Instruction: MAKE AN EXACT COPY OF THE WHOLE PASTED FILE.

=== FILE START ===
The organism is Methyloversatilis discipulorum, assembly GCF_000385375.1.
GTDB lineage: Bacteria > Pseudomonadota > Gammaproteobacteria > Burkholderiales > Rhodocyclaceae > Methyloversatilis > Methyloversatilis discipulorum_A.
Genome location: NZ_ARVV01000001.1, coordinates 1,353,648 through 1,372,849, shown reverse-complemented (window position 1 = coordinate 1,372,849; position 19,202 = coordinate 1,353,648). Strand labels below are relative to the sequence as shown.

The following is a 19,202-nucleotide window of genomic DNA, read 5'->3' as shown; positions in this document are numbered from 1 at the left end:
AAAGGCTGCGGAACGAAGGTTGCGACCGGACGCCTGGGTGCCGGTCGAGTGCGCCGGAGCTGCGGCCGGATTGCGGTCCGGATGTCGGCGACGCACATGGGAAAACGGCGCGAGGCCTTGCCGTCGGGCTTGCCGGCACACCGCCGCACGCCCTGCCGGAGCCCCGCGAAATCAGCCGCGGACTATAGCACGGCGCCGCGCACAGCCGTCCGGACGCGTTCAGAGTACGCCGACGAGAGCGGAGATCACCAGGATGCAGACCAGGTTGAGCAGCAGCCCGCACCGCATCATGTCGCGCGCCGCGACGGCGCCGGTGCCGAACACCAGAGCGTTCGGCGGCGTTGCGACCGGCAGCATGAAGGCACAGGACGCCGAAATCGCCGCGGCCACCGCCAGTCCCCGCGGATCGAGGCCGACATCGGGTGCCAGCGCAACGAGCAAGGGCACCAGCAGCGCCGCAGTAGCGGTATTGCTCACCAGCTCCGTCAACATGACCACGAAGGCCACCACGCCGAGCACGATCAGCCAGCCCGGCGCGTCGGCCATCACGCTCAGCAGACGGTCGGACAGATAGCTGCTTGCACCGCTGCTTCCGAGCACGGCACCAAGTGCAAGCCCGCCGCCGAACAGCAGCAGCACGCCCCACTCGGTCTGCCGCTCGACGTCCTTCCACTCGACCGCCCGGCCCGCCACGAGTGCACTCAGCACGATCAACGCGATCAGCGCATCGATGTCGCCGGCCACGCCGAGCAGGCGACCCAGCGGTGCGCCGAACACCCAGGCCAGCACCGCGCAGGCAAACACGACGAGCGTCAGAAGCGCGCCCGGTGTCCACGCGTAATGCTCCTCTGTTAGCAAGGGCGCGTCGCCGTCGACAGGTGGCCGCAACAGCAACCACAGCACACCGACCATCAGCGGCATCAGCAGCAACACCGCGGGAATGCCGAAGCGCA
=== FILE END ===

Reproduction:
The organism is Methyloversatilis discipulorum, assembly GCF_000385375.1.
GTDB lineage: Bacteria > Pseudomonadota > Gammaproteobacteria > Burkholderiales > Rhodocyclaceae > Methyloversatilis > Methyloversatilis discipulorum_A.
Genome location: NZ_ARVV01000001.1, coordinates 1,353,648 through 1,372,849, shown reverse-complemented (window position 1 = coordinate 1,372,849; position 19,202 = coordinate 1,353,648). Strand labels below are relative to the sequence as shown.

The following is a 19,202-nucleotide window of genomic DNA, read 5'->3' as shown; positions in this document are numbered from 1 at the left end:
AAAGGCTGCGGAACGAAGGTTGCGACCGGACGCCTGGGTGCCGGTCGAGTGCGCCGGAGCTGCGGCCGGATTGCGGTCCGGATGTCGGCGACGCACATGGGAAAACGGCGCGAGGCCTTGCCGTCGGGCTTGCCGGCACACCGCCGCACGCCCTGCCGGAGCCCCGCGAAATCAGCCGCGGACTATAGCACGGCGCCGCGCACAGCCGTCCGGACGCGTTCAGAGTACGCCGACGAGAGCGGAGATCACCAGGATGCAGACCAGGTTGAGCAGCAGCCCGCACCGCATCATGTCGCGCGCCGCGACGGCGCCGGTGCCGAACACCAGAGCGTTCGGCGGCGTTGCGACCGGCAGCATGAAGGCACAGGACGCCGAAATCGCCGCGGCCACCGCCAGTCCCCGCGGATCGAGGCCGACATCGGGTGCCAGCGCAACGAGCAAGGGCACCAGCAGCGCCGCAGTAGCGGTATTGCTCACCAGCTCCGTCAACATGACCACGAAGGCCACCACGCCGAGCACGATCAGCCAGCCCGGCGCGTCGGCCATCACGCTCAGCAGACGGTCGGACAGATAGCTGCTTGCACCGCTGCTTCCGAGCACGGCACCAAGTGCAAGCCCGCCGCCGAACAGCAGCAGCACGCCCCACTCGGTCTGCCGCTCGACGTCCTTCCACTCGACCGCCCGGCCCGCCACGAGTGCACTCAGCACGATCAACGCGATCAGCGCATCGATGTCGCCGGCCACGCCGAGCAGGCGACCCAGCGGTGCGCCGAACACCCAGGCCAGCACCGCGCAGGCAAACACGACGAGCGTCAGAAGCGCGCCCGGTGTCCACGCGTAATGCTCCTCTGTTAGCAAGGGCGCGTCGCCGTCGACAGGTGGCCGCAACAGCAACCACAGCACACCGACCATCAGCGGCATCAGCAGCAACACCGCGGGAATGCCGAAGCGCA